Bluetooth powered multi-room audio
There is a lot of scepticism in this industry surrounding wireless technology, in particular the Bluetooth format. So when it comes to Bluetooth-enabled wireless audio distribution, you would be forgiven for instantly dismissing the idea, believing it to be more work than necessary.
But advancements in wireless technology, the release of enhanced Bluetooth specifications and the ubiquitous nature of Bluetooth-enabled devices makes Bluetooth multi-room audio a potential game-changer for the custom install channel.
“Bluetooth is a cost effective alternative to WiFi, so by incorporating it into multi-room audio systems we are essentially making home automation available to people who may otherwise not be able to afford it,” Vcomm resi-linx sales manager Jason Crabtree says.
“In the beginning, Bluetooth definitely had its fair share of issues, but it has returned as a much stronger and viable option in the market.
“With WiFi, the major issue is that it operates on a public, shared network. Bluetooth, on the other hand, operates on a one-to-one basis. If the receiver is in range, the signal remains intact with no drop-outs and limited interference.”
Vcomm, through its well known resi-linx brand, has released four Bluetooth-enabled audio products to the market, covering all levels of the CI market.
For the consumer market, they will be a launching a small receiver with a 10-15m operational radius that can connect to an exist8ing audio system via a 3.5mm jack.
For the trade market, the company is launching a high gain Bluetooth antenna, ideal for multi-room audio systems; a local input module with Bluetooth built-in; and an in-ceiling Bluetooth-enabled amplifier that simply requires a local power supply to produce 40W RMS audio streaming. This is designed for small scale systems but can be expanded to include further zones via a single Cat 5 cable.
“The Bluetooth 2.1 specification, on which our system operates, is far more stable than its predecessor. And now with news of Bluetooth 3.0, which will carry HD video signals, the future scalability of these systems will allow ideal future upgrade pathways.
“Ultimately it’s all about freedom. There are less wires and components to install, and there is plenty of room for a decent margin on the price. Further, you don’t need any experience to be able to install it as there is very little programming required. It allows someone not familiar with home automation to install a quality audio system, simply.”
The Bluetooth Special Interest Group (SIG) has formally adopted Bluetooth Core Specification Version 3.0 High Speed (HS), or Bluetooth 3.0. This latest iteration of the popular short-range wireless technology fulfils a consumer’s need for speed while providing the same wireless Bluetooth experience – faster. Manufacturers of consumer electronics and home entertainment devices can now build their products to send large amounts of video, music and photos between devices wirelessly at speeds consumers expect.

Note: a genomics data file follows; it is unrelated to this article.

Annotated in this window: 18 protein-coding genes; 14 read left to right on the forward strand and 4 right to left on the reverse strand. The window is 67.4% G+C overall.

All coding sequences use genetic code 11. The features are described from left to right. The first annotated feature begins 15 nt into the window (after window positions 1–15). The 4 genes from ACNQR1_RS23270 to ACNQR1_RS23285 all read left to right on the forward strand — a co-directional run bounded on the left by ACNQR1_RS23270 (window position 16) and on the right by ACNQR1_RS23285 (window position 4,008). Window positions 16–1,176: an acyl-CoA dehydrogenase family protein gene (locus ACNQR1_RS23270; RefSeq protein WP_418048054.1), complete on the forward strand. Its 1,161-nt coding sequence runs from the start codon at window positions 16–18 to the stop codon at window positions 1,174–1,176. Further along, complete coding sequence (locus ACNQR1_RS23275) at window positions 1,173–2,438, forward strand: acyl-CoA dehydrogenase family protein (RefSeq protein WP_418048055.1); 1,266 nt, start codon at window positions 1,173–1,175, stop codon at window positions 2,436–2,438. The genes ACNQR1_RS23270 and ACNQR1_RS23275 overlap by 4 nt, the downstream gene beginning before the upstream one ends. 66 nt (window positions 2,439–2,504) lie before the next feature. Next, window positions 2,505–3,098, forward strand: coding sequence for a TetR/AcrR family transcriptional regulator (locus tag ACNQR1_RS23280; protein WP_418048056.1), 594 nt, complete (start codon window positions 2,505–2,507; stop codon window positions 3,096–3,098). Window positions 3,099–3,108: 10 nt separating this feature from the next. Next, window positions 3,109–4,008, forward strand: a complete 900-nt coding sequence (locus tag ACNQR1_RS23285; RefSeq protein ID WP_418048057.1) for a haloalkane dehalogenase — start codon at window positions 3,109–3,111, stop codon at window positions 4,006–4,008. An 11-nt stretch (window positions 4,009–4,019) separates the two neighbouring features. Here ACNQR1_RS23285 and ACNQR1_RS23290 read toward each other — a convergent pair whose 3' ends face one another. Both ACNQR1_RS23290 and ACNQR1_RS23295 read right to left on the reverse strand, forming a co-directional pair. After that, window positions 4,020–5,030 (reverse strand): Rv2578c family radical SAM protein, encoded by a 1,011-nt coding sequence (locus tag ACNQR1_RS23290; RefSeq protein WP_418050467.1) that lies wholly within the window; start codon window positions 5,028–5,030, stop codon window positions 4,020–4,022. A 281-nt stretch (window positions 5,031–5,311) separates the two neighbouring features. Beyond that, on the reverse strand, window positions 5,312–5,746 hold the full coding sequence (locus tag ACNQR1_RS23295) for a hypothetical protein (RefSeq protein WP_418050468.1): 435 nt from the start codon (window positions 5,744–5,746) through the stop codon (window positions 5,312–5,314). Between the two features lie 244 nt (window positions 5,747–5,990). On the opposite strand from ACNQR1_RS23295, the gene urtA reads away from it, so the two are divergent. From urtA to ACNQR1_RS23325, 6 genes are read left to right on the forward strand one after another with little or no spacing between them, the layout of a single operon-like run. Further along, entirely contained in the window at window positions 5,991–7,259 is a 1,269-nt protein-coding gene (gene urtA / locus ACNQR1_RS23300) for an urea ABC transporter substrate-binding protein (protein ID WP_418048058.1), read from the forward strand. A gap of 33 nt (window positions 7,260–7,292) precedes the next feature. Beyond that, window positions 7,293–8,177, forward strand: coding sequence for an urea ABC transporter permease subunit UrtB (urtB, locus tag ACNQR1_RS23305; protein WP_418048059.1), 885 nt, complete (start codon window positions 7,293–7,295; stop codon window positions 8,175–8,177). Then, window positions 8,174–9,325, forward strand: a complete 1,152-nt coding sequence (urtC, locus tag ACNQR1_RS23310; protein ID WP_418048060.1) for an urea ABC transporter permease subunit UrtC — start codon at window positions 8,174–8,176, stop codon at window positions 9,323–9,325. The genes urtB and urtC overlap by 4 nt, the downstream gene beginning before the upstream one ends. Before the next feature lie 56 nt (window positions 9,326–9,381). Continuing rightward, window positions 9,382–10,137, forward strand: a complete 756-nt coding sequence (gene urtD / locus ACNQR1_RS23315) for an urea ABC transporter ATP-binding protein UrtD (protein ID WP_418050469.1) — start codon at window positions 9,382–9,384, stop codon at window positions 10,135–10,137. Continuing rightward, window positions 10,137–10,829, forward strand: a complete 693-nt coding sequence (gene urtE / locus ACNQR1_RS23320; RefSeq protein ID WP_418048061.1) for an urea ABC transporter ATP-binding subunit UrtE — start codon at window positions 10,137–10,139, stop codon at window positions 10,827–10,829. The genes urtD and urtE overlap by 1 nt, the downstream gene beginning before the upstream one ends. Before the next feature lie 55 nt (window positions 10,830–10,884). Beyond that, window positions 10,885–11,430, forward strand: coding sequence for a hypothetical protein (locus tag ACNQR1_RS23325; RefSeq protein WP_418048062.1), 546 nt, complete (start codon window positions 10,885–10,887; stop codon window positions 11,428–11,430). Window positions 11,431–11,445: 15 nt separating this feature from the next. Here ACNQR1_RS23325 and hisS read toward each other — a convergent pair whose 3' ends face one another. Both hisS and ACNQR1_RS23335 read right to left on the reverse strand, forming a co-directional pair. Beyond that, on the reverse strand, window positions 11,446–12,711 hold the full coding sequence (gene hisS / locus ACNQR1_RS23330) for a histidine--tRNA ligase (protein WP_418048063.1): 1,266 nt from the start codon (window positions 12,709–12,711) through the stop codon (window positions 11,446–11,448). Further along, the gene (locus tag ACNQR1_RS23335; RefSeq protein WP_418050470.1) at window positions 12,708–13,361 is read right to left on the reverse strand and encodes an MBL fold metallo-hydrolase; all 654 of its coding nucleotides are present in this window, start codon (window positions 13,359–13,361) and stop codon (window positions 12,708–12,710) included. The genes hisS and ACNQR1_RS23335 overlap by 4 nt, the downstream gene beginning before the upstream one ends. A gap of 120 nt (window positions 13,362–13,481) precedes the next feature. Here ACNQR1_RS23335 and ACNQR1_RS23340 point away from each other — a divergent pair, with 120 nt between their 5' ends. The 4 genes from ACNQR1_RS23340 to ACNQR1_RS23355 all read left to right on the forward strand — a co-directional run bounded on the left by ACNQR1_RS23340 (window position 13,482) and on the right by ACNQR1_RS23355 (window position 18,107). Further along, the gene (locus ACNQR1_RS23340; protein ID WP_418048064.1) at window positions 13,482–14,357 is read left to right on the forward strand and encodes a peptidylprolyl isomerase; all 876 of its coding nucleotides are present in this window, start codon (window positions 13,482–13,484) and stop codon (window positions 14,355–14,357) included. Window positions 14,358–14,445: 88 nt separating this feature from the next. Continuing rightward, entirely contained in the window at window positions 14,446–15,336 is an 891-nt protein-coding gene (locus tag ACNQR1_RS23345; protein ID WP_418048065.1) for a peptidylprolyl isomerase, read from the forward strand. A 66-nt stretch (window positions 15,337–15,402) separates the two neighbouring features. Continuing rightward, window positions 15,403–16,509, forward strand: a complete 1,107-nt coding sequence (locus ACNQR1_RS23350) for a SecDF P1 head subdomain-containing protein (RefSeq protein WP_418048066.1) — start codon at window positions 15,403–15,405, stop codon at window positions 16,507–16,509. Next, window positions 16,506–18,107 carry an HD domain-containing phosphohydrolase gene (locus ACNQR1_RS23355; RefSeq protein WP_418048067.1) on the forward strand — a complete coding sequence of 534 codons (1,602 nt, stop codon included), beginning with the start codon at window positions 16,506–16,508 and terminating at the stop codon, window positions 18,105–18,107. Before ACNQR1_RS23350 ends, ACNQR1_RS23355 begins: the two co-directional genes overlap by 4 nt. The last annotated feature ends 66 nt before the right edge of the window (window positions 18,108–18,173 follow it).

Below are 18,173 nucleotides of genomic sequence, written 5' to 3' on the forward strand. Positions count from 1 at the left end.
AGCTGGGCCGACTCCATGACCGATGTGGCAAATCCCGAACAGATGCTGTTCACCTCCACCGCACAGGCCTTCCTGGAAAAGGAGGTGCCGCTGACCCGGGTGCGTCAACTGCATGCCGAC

Bluetooth 3.0 gets its speed from the 802.11 radio protocol. The inclusion of the 802.11 Protocol Adaptation Layer (PAL) provides increased throughput of data transfers at the approximate rate of 24 Mbps. In addition, mobile devices including Bluetooth 3.0 will realise increased power savings due to enhanced power control built in.
This newest version of Bluetooth technology builds on the inherent qualities of the current 2.1 EDR version, including Simple Secure Pairing and built-in, automatic security. And as with all versions of the Bluetooth specification, Bluetooth 3.0 HS provides developers, manufacturers and consumers with the benefit of backwards compatibility, enabling both the expansion and enhancement of this technology with every new specification release.
With the availability of Bluetooth version 3.0 HS, consumers can expect to move large data files of videos, music and photos between their own devices and the trusted devices of others, without the need for cables and wires.
The Bluetooth SIG has also unveiled more information about its forthcoming Bluetooth Core Specification Version 4.0, with the hallmark feature of low energy technology. Bluetooth v4.0 will feature a powerful low energy mode designed to enable expansion of the technology in m-health, sports and fitness, security and home entertainment scenarios where button-cell battery devices proliferate.
End-user devices with Bluetooth v4.0 are expected to reach the market in mid-2011.
To ensure quality of the systems, Jason explains that resi-linx uses Class 1 chipsets, which makes pairing easier and enhances the signal quality.
“Bluetooth is so prevalent now that the next generation of the technology is available.”
With the number of large-scale new build and retrofit projects limited, the incorporation of resi-linx’s Bluetooth-enable wireless technology will allow an installer to take on a lot of smaller projects, which will help with the all-important issue of cashflow.
resi-linx’s Bluetooth-enabled wireless technology will be available from August. An Apple app is currently in development to further enhance the scope of the product line.